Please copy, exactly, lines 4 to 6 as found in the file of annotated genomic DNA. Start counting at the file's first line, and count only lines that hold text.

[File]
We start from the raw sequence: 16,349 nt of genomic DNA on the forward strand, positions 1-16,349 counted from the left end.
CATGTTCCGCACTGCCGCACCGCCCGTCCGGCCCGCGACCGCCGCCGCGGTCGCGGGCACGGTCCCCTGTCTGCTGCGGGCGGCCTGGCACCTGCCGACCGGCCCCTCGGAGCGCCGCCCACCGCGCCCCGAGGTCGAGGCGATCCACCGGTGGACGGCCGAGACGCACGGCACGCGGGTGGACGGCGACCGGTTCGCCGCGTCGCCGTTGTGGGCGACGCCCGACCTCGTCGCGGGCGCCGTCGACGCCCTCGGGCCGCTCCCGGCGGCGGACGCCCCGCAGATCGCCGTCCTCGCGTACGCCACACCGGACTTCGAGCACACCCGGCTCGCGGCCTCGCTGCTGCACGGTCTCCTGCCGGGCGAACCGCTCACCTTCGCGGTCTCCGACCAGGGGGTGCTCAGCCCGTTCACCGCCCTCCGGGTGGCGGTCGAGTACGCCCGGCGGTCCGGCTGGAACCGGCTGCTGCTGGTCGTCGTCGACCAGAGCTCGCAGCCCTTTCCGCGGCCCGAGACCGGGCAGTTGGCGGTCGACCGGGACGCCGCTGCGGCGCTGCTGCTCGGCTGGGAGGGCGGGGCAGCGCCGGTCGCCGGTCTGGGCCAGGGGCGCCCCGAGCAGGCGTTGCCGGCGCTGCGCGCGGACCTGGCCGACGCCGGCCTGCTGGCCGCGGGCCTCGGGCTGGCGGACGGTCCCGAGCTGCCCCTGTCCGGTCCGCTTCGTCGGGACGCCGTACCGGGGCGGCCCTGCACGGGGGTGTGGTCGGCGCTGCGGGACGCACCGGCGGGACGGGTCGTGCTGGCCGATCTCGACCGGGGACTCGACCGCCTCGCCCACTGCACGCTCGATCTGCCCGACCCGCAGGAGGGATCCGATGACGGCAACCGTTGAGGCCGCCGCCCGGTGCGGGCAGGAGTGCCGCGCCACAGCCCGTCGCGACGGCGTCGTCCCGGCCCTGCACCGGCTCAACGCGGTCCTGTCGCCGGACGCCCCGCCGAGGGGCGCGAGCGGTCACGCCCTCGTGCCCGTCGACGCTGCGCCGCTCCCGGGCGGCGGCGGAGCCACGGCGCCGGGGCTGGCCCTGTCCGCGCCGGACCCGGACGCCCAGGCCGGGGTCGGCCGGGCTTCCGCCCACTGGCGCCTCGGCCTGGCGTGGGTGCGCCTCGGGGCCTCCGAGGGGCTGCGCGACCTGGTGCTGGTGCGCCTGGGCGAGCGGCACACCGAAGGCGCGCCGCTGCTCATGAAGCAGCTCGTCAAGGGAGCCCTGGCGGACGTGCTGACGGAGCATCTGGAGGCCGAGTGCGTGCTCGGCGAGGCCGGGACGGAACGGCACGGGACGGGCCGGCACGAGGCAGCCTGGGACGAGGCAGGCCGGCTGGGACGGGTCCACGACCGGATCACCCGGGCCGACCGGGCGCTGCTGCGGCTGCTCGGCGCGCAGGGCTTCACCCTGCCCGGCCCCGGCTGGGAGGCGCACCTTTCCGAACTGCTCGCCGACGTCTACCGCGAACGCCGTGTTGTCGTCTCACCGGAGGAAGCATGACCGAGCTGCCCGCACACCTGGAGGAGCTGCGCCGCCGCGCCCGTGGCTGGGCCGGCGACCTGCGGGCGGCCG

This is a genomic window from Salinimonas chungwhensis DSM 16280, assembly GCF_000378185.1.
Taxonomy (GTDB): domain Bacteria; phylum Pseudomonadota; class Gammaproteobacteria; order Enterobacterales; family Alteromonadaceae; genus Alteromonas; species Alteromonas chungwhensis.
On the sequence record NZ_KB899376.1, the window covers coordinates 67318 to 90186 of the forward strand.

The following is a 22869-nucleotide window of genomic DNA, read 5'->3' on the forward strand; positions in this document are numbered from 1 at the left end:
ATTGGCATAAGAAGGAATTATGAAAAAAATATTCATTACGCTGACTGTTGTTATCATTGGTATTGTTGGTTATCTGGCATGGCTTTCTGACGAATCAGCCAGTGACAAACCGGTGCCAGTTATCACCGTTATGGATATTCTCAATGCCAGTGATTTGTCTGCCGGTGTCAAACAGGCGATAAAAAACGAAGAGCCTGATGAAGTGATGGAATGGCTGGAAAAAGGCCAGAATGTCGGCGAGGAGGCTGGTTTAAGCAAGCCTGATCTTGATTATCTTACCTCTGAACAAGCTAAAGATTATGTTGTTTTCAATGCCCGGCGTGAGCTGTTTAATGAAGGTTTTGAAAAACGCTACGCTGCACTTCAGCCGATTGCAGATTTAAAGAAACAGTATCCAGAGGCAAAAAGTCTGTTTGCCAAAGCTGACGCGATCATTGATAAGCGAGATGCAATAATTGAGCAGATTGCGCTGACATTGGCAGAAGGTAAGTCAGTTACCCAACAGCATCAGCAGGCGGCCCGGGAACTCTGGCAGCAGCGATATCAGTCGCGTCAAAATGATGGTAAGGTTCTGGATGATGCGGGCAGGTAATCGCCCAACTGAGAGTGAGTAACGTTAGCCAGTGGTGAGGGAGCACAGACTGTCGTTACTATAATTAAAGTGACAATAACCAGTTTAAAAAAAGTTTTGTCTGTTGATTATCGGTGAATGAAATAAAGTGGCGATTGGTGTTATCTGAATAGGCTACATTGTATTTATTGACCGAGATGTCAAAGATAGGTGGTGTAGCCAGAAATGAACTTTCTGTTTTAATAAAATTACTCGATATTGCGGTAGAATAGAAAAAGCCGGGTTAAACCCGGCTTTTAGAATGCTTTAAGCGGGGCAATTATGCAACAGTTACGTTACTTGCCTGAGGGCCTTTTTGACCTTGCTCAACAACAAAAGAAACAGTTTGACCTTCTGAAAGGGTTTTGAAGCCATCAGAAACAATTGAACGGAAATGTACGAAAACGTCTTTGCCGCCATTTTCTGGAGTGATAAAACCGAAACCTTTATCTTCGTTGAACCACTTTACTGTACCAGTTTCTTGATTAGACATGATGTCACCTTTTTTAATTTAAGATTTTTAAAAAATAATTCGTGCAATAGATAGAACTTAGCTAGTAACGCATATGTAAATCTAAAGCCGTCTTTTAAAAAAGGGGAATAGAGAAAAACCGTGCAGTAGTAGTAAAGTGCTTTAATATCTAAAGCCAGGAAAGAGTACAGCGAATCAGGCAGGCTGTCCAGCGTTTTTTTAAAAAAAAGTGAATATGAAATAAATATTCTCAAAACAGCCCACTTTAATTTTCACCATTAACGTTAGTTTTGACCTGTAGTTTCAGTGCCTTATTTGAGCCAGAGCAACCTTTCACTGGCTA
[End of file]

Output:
Taxonomy (GTDB): domain Bacteria; phylum Pseudomonadota; class Gammaproteobacteria; order Enterobacterales; family Alteromonadaceae; genus Alteromonas; species Alteromonas chungwhensis.
On the sequence record NZ_KB899376.1, the window covers coordinates 67318 to 90186 of the forward strand.

The following is a 22869-nucleotide window of genomic DNA, read 5'->3' on the forward strand; positions in this document are numbered from 1 at the left end: